It is that time of the year to start making bold predictions about players. There is no rookie running back more polarizing than Miami Dolphin Kalen Ballage. If Winston Churchill were alive today, he would define the former Arizona State running back as a riddle, wrapped in a mystery, inside an enigma. He is so intriguing yet frustrating for football analysts to predict. He is a storming athletic specimen at 6-2, 228 pounds, but he was disappointing at the combine when he failed to bench his own weight more than 15 times. He is exciting because he scored eight touchdowns against Texas Tech in 2016, tying an NCAA record. However, he is baffling because he only scored six more touchdowns that entire season and his advanced production stats, metrics, and analytics such as College Dominator Rating underwhelmed in each of his four seasons at Arizona State.
In many ways, he’s the running back version of Josh Allen. Some football analysts absolutely love him, while others refuse to fall for the hype. And that’s what makes Kalen Ballage so provocative yet inexplicable. He’s the low floor, high ceiling, boom or bust candidate. He was selected by the Miami Dolphins late in the fourth round of the NFL Rookie Draft and joins a backfield that already has sophomore Kenyan Drake along with the league veteran Frank Gore, who refuses to call it quits. Therefore, many do not expect much from Ballage this year based on landing spot but I disagree. I think he is a dark horse candidate to be this year’s Alvin Kamara.
Deceptive College Production
Ballage was drafted on potential rather than his college production. He had a total of 2,668 out of the backfield in four years at Arizona State. To put this into perspective, Saquon Barkley had 5,038 yards, Ronald Jones had 3,921 yards and Derrius Guice had 3,324 yards in only three years at their respective colleges. However, there is someone who has a similar college resume, and that player is Alvin Kamara. Below is a table showing how similar these two backs were in their final two years:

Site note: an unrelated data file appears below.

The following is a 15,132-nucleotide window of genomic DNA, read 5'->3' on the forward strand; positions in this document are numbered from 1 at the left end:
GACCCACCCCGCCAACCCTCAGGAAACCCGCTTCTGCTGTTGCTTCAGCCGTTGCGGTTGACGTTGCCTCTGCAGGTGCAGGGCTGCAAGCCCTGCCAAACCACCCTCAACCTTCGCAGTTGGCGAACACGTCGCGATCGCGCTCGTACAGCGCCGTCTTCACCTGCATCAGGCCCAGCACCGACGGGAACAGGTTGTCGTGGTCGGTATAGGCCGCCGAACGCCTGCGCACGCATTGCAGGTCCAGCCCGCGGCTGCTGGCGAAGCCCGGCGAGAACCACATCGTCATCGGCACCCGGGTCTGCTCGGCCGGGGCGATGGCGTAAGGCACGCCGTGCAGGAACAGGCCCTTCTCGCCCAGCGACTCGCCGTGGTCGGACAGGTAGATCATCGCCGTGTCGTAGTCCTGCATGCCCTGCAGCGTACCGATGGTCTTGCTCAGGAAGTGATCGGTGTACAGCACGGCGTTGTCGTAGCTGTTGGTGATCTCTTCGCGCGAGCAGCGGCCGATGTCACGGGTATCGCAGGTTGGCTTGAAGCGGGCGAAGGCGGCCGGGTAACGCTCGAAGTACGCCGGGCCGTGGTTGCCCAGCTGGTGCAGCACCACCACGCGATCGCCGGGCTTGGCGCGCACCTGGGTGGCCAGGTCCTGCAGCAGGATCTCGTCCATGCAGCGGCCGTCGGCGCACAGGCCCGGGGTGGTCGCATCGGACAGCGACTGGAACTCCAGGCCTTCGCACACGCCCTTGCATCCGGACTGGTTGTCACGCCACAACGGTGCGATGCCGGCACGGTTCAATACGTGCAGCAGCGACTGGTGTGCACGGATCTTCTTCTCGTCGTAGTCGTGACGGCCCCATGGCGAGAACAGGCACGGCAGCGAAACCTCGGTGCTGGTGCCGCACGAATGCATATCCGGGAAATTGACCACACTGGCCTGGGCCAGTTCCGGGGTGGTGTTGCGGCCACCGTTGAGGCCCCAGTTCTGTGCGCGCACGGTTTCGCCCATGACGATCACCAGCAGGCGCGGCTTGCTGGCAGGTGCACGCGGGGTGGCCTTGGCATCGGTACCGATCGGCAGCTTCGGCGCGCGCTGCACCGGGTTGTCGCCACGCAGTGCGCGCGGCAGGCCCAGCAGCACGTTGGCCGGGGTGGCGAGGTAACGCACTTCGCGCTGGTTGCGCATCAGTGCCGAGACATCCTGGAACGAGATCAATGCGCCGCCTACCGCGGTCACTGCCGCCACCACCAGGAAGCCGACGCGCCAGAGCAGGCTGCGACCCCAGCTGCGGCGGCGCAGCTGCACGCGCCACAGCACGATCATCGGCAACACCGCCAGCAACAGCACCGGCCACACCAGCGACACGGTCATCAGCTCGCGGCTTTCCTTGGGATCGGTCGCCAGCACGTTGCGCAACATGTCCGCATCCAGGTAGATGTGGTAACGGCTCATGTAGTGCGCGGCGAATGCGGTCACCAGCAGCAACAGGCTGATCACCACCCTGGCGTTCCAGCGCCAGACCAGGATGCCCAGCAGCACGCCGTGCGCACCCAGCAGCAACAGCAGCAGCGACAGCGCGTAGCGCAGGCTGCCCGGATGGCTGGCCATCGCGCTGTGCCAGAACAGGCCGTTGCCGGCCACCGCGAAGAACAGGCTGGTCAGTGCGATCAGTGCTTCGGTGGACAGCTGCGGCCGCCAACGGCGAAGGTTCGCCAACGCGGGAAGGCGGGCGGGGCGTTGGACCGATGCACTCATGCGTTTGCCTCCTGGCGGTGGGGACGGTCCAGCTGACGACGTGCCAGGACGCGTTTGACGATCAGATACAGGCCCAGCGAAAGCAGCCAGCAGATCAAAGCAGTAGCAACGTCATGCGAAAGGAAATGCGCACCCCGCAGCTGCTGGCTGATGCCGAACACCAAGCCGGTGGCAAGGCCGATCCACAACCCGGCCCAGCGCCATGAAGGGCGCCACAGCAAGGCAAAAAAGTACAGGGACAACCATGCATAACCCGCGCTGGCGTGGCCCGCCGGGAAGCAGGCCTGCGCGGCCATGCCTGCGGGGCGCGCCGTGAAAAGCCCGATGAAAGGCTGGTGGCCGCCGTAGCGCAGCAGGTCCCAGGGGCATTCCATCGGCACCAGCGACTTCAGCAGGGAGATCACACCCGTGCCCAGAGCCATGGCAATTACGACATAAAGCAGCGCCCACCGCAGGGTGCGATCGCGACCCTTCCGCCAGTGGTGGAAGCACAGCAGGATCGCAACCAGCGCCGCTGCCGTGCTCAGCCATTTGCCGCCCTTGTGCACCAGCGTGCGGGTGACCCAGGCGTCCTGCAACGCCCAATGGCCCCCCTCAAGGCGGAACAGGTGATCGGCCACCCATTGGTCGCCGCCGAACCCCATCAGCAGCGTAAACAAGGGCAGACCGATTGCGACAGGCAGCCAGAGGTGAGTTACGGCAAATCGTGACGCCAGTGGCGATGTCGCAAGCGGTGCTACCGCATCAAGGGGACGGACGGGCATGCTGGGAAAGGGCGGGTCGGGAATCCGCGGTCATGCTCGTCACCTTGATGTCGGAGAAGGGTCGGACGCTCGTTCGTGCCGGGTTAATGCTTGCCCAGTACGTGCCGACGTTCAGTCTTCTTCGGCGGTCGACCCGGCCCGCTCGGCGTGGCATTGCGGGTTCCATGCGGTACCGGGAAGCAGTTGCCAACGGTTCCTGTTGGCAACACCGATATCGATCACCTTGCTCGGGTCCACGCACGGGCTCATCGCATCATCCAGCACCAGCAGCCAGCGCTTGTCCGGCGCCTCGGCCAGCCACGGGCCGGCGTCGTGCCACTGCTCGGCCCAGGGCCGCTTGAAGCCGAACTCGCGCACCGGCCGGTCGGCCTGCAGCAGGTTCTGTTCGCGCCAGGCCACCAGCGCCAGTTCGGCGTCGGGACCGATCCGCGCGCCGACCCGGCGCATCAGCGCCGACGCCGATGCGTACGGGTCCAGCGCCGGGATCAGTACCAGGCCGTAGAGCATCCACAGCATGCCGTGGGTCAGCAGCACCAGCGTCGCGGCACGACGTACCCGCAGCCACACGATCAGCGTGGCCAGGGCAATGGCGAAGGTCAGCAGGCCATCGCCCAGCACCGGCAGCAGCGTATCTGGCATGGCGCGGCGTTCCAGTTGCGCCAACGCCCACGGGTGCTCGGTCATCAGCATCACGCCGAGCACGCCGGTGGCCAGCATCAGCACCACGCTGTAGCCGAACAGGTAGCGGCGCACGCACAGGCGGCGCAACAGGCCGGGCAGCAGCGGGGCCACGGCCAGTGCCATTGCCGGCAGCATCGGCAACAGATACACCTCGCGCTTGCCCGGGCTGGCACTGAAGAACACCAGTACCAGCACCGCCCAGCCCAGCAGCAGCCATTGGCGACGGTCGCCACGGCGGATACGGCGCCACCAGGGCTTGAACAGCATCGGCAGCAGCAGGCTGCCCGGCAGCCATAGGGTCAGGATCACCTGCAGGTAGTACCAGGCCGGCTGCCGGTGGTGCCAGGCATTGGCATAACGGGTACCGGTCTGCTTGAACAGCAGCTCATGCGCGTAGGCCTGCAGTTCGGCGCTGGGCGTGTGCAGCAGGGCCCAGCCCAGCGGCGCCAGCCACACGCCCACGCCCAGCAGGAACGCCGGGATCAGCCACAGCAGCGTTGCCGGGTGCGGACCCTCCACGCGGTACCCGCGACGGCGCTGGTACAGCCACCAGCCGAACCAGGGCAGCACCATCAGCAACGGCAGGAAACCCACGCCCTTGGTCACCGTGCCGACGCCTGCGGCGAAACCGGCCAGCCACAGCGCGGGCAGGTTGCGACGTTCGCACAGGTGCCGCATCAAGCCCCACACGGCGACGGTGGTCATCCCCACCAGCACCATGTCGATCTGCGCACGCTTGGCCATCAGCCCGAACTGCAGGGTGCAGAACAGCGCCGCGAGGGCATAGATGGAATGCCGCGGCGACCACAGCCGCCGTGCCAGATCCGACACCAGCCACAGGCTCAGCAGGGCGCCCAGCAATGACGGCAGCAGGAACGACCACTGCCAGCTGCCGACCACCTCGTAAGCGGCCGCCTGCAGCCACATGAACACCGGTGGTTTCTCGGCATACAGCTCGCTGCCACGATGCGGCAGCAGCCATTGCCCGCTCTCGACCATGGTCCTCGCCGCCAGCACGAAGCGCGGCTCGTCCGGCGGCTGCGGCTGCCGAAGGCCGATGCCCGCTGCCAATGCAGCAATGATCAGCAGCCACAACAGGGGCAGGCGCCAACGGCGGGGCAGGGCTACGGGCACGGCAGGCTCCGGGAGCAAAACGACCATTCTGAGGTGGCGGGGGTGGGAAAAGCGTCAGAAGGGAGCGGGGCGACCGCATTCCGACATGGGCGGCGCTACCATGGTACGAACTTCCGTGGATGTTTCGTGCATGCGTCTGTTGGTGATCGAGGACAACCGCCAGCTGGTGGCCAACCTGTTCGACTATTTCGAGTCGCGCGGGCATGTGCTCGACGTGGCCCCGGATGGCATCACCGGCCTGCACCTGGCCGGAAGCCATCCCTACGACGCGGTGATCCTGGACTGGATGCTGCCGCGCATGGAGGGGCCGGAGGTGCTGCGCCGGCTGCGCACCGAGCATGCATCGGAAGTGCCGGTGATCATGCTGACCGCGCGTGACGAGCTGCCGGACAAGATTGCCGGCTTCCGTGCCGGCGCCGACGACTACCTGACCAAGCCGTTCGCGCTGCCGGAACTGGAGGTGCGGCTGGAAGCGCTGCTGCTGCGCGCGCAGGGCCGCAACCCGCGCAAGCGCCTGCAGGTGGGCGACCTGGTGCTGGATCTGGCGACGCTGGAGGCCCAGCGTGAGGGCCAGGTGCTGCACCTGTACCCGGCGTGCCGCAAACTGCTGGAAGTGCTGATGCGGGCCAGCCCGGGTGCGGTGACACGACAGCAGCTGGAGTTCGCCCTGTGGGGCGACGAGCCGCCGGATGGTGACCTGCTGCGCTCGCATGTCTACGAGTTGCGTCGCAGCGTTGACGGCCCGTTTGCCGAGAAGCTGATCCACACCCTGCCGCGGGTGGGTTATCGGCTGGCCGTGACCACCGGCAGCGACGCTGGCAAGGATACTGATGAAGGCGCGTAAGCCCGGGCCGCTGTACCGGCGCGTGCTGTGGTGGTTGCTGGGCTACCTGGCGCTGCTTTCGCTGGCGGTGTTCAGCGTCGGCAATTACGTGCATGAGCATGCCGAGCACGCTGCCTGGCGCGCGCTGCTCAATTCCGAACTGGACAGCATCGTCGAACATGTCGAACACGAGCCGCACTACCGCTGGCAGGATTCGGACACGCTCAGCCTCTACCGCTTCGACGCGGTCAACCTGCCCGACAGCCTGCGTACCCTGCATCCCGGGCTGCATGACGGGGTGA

Both Ballage and Kamara have similar below average College Dominators and similar upper percentile College Target Shares. Even though both were used sparingly in the run game, each rushed consistently for 500-700 yards per season. Kamara had a much better yards per carry but because of Ballage’s larger build, he was used more on goal line situations and therefore scored more short yard touchdowns. Although neither set the college world on fire, both had better production in the run game than it seems at first glance. Kamara was über efficient and underused. Ballage was also underutilized but still had the propensity of finding the end zone.
Both were highly utilized pass catchers and can be considered prolific pass-catchers by college standards. Kamara was more consistent, averaging 37 receptions a year for about nine yards per reception. However, it was Ballage who had the most explosive receiving stats out of the two in 2016. Below illustrates where Ballage ranks with other 2018 rookies who got drafted:
As an interesting side note, every fourth round rookie landed in the top eight for receptions. Based on their best college season, Ballage is tied for third in receptions with Justin Jackson but was far more efficient. In terms of efficiency, he ranks fourth out of all of the running backs drafted in 2018. Ballage’s college production is deceptive. Generally speaking, it seems prosaic. But under closer scrutiny it is sneaky good. What is the most impressive is apart from Saquon Barkley, Kalen Ballage is the only running back on the list to be built like an every down back. He checks all the boxes – he’s a goal line back with incredible speed, and has pass catching ability.
Ballage and Kamara seem to be underwhelming athletes. Both equalled each other in the Bench Press, only lifting the barbell 15 times (13th-percentile). In the case of Kamara, it did not hinder his explosive rookie campaign. As for Ballage, it is something he can work on with the Dolphins. It is much easier to get stronger than it is to get faster.
Alvin Kamara did not run a fast 40-Yard Dash at the 2017 combine. His 99.0 Speed Score barely places him above average (59th-percentile). However, he makes up for that with his 132.7 Burst Score (94th-percentile). He might not be incredibly fast, but he is extremely explosive.